Where we slip into KiKo’s private world and unlock some secrets of his creative process

The studio

While KiKo shows undisputed talent, inexhaustible inspiration and great strength in his work, his very personal technique reveals artistic DNA that is recognisable at first glance.

An artistic signature in Chinese ink
KiKo begins by sketching freehand on the canvas in charcoal. He draws quickly, with energetic, dramatic lines, as if animated by an invisible force that guides his every move. In the urgency of creation, he feeds on this adrenaline that resembles that of a graffiti artist in front of a forbidden wall. The paradox is there; all the complexity lies in preserving the simplicity of a child’s drawing to create this emotion that will reach the heart of the spectator.

Then follows the work with Chinese inks, which are applied with quick, dry brush strokes. KiKo starts with black ink to bring the child to life, then multicoloured inks fill the charcoal sketch and liven up the canvas.
Artists who master Chinese inks use it mainly in black, on paper, and therefore on a small scale. KiKo, on the other hand, works with all colours of inks on very large-format canvases. He makes this his artistic signature and gives Chinese inks a new and very contemporary lease of life.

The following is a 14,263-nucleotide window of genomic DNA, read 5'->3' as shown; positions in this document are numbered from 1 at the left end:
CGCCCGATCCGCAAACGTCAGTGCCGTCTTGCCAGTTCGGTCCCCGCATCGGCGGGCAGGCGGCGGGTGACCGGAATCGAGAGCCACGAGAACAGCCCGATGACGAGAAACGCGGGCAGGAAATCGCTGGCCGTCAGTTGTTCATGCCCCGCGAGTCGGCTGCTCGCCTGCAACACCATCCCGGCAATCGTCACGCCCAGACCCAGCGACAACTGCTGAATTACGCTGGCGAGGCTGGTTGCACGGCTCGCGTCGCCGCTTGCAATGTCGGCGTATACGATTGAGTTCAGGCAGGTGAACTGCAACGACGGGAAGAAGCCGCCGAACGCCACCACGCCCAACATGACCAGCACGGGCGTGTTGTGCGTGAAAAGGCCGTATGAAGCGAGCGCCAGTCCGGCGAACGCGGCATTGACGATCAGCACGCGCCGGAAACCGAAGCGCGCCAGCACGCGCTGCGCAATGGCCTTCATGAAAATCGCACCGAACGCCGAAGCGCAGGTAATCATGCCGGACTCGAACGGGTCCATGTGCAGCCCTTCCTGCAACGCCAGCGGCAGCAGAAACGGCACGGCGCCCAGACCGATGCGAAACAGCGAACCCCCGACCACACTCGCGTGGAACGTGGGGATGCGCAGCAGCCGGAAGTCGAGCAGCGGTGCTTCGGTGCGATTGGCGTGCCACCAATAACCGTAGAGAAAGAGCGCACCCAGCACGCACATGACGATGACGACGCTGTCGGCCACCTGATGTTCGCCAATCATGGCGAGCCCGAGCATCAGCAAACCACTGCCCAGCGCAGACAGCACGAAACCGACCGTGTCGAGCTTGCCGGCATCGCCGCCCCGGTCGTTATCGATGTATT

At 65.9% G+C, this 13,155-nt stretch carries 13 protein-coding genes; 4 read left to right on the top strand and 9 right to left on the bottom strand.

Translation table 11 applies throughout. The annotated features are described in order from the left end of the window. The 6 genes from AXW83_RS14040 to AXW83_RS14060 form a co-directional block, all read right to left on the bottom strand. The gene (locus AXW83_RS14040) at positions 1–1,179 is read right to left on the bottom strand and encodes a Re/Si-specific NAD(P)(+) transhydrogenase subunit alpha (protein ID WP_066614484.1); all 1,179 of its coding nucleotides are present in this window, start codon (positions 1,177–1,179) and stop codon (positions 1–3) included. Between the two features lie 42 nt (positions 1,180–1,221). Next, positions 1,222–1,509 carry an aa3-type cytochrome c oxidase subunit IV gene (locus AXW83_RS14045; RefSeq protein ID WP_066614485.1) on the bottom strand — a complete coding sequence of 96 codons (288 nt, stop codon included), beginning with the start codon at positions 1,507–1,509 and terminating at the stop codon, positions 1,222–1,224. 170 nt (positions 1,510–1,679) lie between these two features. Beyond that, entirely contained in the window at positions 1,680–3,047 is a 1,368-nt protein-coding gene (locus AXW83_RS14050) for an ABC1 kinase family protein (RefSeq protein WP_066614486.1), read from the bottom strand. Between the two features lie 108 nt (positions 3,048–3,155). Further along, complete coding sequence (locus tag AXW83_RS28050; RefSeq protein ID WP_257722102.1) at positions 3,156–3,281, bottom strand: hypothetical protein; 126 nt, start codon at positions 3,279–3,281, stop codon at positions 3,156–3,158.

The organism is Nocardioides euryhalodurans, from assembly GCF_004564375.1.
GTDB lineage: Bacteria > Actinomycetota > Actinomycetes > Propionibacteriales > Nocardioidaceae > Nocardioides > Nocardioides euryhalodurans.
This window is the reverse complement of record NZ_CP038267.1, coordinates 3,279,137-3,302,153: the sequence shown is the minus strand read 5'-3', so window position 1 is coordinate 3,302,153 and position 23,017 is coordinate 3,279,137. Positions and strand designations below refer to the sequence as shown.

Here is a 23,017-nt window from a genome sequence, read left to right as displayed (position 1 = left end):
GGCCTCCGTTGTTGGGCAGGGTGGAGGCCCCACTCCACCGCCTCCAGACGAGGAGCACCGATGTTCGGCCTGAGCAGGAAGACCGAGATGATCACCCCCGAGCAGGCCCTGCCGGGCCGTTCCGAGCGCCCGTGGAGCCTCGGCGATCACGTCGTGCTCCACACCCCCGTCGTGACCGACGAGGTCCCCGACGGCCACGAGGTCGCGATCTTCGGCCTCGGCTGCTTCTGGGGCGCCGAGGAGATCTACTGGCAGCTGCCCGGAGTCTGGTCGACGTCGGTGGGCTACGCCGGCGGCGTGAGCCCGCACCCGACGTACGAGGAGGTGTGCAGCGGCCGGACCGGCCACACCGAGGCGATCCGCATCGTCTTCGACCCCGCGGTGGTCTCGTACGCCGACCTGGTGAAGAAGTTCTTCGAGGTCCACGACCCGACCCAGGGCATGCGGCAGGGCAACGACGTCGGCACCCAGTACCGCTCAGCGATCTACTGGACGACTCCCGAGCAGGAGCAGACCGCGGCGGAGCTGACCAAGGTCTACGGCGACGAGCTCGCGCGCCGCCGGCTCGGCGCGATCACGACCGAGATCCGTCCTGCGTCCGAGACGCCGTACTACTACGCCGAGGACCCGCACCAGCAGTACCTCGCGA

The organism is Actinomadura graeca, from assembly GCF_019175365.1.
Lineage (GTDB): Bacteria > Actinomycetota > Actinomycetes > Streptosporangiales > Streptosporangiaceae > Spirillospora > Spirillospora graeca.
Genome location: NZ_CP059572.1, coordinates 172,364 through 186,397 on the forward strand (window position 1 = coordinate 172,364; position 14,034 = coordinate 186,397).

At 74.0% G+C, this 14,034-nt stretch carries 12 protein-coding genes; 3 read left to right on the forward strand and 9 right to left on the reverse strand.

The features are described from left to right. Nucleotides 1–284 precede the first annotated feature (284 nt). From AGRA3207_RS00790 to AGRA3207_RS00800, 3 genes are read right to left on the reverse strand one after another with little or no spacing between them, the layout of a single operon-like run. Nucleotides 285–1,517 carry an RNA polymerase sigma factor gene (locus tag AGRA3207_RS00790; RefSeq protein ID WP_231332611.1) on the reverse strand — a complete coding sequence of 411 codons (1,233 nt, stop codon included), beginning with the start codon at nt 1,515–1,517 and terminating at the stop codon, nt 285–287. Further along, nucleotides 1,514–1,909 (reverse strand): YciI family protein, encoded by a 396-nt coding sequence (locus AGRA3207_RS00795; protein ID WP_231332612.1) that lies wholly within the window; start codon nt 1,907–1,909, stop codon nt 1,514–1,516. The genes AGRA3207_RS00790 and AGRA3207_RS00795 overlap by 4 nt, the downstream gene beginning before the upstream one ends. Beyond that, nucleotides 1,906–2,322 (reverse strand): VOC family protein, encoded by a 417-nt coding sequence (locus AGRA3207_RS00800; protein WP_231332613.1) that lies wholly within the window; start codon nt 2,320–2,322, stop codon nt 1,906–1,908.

The backgrounds can be one solid colour or full of children’s drawings.

The plain backgrounds are produced using spray paint.

The backgrounds that include children’s drawings are created using only Chinese inks. As if they had become the masters of the painting, the children take the spectator on an emotional journey during which they tell his/her story. This is a subtle mise en abyme (a work placed within a similar work) orchestrated by the artist, who goes even further in his artistic quest: shouldn’t creating simply be child’s play?
KiKo finishes his canvases with an even layer of resin. This is a complex technique that has to be perfectly mastered so as not to damage the canvas. While the resin gives power to the Chinese inks and brings to his canvases their characteristic ultra-gloss, KiKo also reminds us that what is essential is always to be found beneath the varnish of the outer appearance: “What’s important is the child!”.

Understanding kiko’s movements

Creation process

KiKo paints “Innocence” under our eyes…

When Circus Meets Art…

Interview with KiKo & discovery of his studio on video.


(re) View works by KiKo